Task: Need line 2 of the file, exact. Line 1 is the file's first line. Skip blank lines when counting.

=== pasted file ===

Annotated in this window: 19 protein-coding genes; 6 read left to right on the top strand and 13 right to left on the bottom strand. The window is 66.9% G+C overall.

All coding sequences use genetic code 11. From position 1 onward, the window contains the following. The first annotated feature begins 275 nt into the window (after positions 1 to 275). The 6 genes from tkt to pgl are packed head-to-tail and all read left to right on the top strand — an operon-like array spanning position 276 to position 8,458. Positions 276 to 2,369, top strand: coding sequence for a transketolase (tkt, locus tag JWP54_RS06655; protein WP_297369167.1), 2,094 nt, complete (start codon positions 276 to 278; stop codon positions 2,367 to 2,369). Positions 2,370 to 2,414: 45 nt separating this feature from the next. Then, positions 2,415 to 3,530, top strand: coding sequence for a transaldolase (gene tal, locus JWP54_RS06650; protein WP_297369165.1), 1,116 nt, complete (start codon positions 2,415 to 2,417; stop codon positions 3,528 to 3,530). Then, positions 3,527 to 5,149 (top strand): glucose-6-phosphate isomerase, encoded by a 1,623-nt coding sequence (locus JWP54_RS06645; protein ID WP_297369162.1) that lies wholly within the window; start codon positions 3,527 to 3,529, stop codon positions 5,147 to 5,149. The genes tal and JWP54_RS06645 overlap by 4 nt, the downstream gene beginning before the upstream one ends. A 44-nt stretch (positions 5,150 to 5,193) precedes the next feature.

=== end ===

All coding sequences use genetic code 11. From position 1 onward, the window contains the following. The first annotated feature begins 275 nt into the window (after positions 1 to 275). The 6 genes from tkt to pgl are packed head-to-tail and all read left to right on the top strand — an operon-like array spanning position 276 to position 8,458. Positions 276 to 2,369, top strand: coding sequence for a transketolase (tkt, locus tag JWP54_RS06655; protein WP_297369167.1), 2,094 nt, complete (start codon positions 276 to 278; stop codon positions 2,367 to 2,369). Positions 2,370 to 2,414: 45 nt separating this feature from the next. Then, positions 2,415 to 3,530, top strand: coding sequence for a transaldolase (gene tal, locus JWP54_RS06650; protein WP_297369165.1), 1,116 nt, complete (start codon positions 2,415 to 2,417; stop codon positions 3,528 to 3,530). Then, positions 3,527 to 5,149 (top strand): glucose-6-phosphate isomerase, encoded by a 1,623-nt coding sequence (locus JWP54_RS06645; protein ID WP_297369162.1) that lies wholly within the window; start codon positions 3,527 to 3,529, stop codon positions 5,147 to 5,149. The genes tal and JWP54_RS06645 overlap by 4 nt, the downstream gene beginning before the upstream one ends. A 44-nt stretch (positions 5,150 to 5,193) precedes the next feature.